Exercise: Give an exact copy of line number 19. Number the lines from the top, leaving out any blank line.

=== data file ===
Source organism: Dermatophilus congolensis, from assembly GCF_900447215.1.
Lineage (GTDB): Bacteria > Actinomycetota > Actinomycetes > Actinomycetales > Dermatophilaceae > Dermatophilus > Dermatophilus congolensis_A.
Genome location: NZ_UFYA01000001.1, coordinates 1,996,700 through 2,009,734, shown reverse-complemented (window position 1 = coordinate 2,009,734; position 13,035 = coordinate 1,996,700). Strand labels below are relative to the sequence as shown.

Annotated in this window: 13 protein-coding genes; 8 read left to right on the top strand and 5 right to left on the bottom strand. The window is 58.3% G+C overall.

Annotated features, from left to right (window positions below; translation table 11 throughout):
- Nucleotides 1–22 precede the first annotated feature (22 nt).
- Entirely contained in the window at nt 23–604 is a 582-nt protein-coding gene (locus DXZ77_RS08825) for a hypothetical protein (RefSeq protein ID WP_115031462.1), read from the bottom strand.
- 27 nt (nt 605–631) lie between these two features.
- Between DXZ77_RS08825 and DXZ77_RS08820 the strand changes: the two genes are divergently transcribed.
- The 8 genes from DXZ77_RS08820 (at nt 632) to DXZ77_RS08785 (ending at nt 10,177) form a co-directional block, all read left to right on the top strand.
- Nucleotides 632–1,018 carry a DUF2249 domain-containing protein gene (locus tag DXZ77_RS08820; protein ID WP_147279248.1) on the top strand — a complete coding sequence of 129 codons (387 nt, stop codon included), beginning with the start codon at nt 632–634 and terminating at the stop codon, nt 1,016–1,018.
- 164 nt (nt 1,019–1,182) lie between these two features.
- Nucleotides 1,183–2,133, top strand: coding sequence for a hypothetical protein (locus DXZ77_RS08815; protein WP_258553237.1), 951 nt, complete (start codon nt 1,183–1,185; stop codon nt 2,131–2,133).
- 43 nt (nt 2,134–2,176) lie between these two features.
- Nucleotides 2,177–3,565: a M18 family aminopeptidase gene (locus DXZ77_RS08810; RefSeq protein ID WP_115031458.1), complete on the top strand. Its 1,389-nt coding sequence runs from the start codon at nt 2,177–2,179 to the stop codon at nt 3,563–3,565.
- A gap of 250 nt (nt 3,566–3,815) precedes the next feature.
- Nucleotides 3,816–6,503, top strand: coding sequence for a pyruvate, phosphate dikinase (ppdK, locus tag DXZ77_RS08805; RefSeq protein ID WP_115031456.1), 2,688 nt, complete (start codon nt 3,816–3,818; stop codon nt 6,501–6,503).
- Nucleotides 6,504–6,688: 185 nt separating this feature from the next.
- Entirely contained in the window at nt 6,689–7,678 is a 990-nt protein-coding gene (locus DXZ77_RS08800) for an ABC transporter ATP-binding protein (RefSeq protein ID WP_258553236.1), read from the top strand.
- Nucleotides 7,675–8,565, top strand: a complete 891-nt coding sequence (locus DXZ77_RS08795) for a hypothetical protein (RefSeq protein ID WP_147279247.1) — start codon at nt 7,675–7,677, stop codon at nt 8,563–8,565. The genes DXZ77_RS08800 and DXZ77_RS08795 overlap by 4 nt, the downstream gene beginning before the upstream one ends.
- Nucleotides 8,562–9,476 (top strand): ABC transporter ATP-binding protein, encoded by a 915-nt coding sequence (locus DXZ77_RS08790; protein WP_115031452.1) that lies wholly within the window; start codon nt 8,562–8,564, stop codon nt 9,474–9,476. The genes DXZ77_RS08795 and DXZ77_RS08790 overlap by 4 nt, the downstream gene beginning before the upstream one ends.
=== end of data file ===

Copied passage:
- Entirely contained in the window at nt 6,689–7,678 is a 990-nt protein-coding gene (locus DXZ77_RS08800) for an ABC transporter ATP-binding protein (RefSeq protein ID WP_258553236.1), read from the top strand.